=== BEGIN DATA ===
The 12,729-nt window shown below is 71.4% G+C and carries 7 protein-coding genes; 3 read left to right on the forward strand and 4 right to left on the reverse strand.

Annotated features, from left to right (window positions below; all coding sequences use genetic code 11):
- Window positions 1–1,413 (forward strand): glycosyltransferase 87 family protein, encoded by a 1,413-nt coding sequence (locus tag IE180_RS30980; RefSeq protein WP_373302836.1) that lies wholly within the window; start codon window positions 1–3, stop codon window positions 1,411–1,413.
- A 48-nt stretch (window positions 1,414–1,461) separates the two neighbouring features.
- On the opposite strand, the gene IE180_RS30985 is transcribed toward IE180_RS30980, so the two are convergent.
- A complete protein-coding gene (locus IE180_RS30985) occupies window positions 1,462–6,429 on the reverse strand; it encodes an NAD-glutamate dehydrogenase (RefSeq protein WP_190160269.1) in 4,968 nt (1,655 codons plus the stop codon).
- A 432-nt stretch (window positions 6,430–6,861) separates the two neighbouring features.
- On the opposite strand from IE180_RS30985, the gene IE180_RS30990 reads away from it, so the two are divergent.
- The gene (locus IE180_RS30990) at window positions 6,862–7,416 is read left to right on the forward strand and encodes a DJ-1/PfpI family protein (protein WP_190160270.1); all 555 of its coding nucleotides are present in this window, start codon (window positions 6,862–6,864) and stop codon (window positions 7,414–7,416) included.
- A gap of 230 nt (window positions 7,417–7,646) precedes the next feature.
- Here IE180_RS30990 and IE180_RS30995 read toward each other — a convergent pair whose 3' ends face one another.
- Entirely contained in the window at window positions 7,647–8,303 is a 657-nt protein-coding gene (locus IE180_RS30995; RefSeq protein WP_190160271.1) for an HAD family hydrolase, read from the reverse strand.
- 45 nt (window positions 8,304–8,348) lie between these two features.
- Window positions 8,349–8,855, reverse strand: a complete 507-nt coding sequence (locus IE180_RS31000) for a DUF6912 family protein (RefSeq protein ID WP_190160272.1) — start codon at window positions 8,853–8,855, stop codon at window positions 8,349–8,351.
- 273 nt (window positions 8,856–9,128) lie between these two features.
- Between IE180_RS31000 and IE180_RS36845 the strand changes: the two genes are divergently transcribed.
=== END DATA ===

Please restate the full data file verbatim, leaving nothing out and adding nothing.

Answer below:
The 12,729-nt window shown below is 71.4% G+C and carries 7 protein-coding genes; 3 read left to right on the forward strand and 4 right to left on the reverse strand.

Annotated features, from left to right (window positions below; all coding sequences use genetic code 11):
- Window positions 1–1,413 (forward strand): glycosyltransferase 87 family protein, encoded by a 1,413-nt coding sequence (locus tag IE180_RS30980; RefSeq protein WP_373302836.1) that lies wholly within the window; start codon window positions 1–3, stop codon window positions 1,411–1,413.
- A 48-nt stretch (window positions 1,414–1,461) separates the two neighbouring features.
- On the opposite strand, the gene IE180_RS30985 is transcribed toward IE180_RS30980, so the two are convergent.
- A complete protein-coding gene (locus IE180_RS30985) occupies window positions 1,462–6,429 on the reverse strand; it encodes an NAD-glutamate dehydrogenase (RefSeq protein WP_190160269.1) in 4,968 nt (1,655 codons plus the stop codon).
- A 432-nt stretch (window positions 6,430–6,861) separates the two neighbouring features.
- On the opposite strand from IE180_RS30985, the gene IE180_RS30990 reads away from it, so the two are divergent.
- The gene (locus IE180_RS30990) at window positions 6,862–7,416 is read left to right on the forward strand and encodes a DJ-1/PfpI family protein (protein WP_190160270.1); all 555 of its coding nucleotides are present in this window, start codon (window positions 6,862–6,864) and stop codon (window positions 7,414–7,416) included.
- A gap of 230 nt (window positions 7,417–7,646) precedes the next feature.
- Here IE180_RS30990 and IE180_RS30995 read toward each other — a convergent pair whose 3' ends face one another.
- Entirely contained in the window at window positions 7,647–8,303 is a 657-nt protein-coding gene (locus IE180_RS30995; RefSeq protein WP_190160271.1) for an HAD family hydrolase, read from the reverse strand.
- 45 nt (window positions 8,304–8,348) lie between these two features.
- Window positions 8,349–8,855, reverse strand: a complete 507-nt coding sequence (locus IE180_RS31000) for a DUF6912 family protein (RefSeq protein ID WP_190160272.1) — start codon at window positions 8,853–8,855, stop codon at window positions 8,349–8,351.
- 273 nt (window positions 8,856–9,128) lie between these two features.
- Between IE180_RS31000 and IE180_RS36845 the strand changes: the two genes are divergently transcribed.